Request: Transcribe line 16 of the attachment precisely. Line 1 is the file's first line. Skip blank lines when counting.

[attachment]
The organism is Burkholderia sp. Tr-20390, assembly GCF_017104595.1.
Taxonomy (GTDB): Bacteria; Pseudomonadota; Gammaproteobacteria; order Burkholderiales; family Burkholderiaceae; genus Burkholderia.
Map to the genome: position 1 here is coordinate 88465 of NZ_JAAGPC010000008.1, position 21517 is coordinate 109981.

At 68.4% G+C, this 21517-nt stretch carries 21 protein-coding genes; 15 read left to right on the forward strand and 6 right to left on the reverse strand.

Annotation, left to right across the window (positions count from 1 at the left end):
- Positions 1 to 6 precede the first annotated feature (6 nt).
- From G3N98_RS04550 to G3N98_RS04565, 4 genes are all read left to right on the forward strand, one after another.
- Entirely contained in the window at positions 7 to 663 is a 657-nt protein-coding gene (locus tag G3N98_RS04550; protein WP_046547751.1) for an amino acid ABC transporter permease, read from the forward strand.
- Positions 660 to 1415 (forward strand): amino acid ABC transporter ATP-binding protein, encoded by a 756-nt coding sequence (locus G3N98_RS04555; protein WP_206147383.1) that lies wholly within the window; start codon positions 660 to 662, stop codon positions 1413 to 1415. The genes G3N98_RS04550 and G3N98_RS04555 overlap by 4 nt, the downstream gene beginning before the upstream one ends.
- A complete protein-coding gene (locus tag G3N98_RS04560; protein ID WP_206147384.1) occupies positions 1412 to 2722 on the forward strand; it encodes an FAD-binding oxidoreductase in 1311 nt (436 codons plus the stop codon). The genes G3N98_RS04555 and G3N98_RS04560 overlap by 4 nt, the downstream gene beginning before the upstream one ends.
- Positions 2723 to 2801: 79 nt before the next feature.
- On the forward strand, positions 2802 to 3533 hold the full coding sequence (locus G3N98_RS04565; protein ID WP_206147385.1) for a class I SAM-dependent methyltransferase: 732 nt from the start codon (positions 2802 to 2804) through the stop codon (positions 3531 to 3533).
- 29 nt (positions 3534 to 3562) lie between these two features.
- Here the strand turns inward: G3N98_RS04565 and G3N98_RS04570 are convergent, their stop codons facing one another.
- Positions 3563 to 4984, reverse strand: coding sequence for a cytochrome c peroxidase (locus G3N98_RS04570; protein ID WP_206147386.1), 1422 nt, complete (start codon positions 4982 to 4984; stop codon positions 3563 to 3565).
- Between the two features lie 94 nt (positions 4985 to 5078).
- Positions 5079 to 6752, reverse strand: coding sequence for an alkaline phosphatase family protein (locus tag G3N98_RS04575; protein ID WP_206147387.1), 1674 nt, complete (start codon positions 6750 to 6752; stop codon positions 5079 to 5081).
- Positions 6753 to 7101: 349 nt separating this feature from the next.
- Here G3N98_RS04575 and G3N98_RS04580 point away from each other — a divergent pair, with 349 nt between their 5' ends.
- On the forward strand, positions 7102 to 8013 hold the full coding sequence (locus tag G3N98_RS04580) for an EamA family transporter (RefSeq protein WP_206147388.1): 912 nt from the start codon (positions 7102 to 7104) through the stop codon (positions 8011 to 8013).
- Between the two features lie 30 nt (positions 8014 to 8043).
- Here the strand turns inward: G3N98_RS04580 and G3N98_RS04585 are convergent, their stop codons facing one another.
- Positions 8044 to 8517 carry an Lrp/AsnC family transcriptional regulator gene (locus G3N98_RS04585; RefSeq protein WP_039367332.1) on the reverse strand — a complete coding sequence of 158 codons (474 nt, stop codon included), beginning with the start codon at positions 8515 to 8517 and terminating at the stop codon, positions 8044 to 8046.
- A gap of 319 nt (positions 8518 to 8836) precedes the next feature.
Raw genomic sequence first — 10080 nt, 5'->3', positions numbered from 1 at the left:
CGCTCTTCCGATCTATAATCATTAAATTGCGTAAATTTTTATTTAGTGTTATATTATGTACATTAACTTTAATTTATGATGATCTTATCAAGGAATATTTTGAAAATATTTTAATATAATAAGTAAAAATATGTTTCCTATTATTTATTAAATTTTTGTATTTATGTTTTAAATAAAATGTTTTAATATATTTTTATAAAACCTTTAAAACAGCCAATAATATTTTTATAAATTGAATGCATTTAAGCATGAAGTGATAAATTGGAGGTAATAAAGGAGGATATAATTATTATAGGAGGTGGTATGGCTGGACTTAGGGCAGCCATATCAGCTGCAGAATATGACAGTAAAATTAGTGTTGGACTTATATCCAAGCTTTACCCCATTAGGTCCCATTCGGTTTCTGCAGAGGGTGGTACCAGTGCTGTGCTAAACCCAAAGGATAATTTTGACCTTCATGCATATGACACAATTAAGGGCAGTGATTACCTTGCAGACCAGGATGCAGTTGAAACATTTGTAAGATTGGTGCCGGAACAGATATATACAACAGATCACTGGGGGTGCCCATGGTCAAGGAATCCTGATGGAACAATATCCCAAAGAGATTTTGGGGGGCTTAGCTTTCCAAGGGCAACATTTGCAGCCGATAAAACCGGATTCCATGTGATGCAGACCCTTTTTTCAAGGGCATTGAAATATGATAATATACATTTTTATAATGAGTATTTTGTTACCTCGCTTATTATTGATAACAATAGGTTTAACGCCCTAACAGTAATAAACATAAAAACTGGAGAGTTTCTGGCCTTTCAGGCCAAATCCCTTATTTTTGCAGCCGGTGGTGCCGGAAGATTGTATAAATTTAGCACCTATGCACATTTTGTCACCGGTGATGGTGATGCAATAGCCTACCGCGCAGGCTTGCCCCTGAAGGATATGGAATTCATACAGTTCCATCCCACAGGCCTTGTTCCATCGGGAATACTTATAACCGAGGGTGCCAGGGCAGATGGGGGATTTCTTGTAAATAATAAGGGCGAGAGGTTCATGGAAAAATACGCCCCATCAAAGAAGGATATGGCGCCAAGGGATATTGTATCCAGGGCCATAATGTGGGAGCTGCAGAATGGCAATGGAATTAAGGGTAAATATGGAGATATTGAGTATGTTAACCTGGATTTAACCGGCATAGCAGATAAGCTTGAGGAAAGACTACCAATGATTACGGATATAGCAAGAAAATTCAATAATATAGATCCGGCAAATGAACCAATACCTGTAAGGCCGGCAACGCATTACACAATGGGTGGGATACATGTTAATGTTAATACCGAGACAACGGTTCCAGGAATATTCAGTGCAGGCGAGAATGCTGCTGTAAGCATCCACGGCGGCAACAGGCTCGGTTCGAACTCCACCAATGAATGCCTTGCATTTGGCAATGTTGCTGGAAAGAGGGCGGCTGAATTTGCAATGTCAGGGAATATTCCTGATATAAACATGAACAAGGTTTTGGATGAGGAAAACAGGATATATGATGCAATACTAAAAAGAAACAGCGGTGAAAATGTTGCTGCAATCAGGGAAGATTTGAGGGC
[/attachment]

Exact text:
- Between the two features lie 94 nt (positions 4985 to 5078).